|Main source||NE Sawyer County, Wisconsin in Chequamegon National Forest|
|River mouth|| Chippewa River near Bruce, Wisconsin |
1,060 ft (320 m)
|River system||Mississippi River|
Thornapple River is a river in Sawyer and Rusk counties in the U.S. state of Wisconsin.
Sawyer County is a county in the U.S. state of Wisconsin. As of the 2010 census, the population was 16,557. Its county seat is Hayward.
Rusk County is a county in the U.S. state of Wisconsin. As of the 2010 census, the population was 14,755. Its county seat is Ladysmith.
The Thornapple rises in northeast Sawyer County in the Chequamegon National Forest at. It flows primarily south-southwest into the Chippewa River near Bruce at .
The Chippewa River in Wisconsin flows approximately 183 miles (294 km) through west-central and northwestern Wisconsin. It was once navigable for approximately 50 miles (80 km) of its length, from the Mississippi River, by Durand, northeast to Eau Claire. Its catchment defines a portion of the northern boundary of the Driftless Area. The river is easily accessible for bikers and pleasure seekers via the Chippewa River State Trail which follows the river from Eau Claire to Durand.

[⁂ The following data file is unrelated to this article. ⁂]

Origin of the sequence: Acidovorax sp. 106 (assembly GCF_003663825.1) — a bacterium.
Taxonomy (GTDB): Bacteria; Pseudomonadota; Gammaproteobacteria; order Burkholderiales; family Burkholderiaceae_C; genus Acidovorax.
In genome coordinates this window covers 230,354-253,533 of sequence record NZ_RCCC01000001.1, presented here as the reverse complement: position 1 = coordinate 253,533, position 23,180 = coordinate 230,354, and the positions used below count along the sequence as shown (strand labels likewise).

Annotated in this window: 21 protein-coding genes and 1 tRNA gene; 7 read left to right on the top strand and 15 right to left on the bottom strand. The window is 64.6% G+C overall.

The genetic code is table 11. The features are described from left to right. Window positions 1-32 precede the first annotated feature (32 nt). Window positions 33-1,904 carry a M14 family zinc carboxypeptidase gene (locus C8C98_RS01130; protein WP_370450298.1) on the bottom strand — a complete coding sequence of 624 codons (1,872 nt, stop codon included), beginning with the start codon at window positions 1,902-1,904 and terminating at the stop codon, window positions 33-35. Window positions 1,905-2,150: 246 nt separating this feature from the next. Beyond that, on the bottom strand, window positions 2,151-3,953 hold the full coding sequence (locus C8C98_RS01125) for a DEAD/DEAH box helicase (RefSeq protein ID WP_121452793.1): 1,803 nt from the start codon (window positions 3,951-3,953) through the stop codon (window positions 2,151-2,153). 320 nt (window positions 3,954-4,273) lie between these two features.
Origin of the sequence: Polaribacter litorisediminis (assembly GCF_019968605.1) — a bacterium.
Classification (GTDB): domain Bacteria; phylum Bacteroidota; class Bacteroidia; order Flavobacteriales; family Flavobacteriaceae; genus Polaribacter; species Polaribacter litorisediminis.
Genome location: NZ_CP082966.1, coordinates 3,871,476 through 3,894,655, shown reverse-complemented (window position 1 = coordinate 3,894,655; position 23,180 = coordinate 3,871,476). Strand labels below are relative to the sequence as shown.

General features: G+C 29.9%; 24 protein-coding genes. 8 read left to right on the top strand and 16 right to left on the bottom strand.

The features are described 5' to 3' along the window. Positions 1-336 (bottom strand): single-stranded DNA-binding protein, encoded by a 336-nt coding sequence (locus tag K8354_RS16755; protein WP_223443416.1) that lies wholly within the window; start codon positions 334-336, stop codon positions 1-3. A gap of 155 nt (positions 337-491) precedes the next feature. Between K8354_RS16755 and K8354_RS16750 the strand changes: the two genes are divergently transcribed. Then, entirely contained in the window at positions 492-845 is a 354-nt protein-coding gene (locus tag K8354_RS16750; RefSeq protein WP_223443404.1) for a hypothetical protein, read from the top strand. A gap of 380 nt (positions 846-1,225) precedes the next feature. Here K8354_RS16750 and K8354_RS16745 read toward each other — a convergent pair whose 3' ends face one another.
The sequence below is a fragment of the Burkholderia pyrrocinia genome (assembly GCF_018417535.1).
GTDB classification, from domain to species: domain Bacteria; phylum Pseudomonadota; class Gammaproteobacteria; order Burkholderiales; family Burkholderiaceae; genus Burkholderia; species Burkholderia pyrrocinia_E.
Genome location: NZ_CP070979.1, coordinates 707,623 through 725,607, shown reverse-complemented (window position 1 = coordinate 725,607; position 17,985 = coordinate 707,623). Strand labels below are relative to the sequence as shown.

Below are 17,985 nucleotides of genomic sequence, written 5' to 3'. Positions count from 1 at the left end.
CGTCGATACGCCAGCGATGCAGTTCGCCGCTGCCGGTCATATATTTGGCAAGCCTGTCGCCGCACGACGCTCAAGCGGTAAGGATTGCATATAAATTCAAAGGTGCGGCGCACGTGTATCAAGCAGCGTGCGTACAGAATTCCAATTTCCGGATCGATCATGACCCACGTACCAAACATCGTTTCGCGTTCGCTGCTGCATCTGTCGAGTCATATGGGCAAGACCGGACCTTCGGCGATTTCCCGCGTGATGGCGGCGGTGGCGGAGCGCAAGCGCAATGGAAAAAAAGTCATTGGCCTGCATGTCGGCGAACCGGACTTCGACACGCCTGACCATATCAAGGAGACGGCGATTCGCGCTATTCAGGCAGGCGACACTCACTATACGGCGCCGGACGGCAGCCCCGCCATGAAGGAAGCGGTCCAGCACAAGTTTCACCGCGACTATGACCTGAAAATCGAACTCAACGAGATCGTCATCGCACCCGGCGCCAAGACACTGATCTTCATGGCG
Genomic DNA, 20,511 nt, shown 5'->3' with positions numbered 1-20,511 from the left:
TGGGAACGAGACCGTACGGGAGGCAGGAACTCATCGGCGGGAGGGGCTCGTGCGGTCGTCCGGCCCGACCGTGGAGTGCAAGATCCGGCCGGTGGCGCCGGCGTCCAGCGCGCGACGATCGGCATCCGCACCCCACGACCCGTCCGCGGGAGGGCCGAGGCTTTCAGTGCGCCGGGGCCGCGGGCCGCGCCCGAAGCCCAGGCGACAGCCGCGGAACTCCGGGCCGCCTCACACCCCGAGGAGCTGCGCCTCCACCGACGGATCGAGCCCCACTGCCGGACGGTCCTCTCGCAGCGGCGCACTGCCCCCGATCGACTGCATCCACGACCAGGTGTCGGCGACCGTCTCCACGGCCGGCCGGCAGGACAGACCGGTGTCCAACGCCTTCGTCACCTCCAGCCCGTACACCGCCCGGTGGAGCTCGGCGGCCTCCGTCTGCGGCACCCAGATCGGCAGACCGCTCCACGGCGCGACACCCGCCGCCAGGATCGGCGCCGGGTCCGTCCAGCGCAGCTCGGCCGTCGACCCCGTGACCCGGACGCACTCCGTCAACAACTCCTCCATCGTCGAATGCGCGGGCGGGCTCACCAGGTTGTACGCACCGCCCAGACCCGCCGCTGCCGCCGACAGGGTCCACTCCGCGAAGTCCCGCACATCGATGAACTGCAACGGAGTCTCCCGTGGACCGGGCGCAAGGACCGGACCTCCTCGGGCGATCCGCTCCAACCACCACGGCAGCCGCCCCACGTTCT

Bruce is a village in Rusk County, Wisconsin, United States. The population was 779 at the 2010 census. The village was founded in 1884 by the Sault Ste. Marie Land and Improvement Company. The land company was incorporated and led by the principal officers of the Minneapolis, Sault Ste. Marie and Atlantic Railway, which operated its ceremonial first train over its line to Bruce in November 1884. It was named for Alanson C. Bruce who operated a logging camp in the area.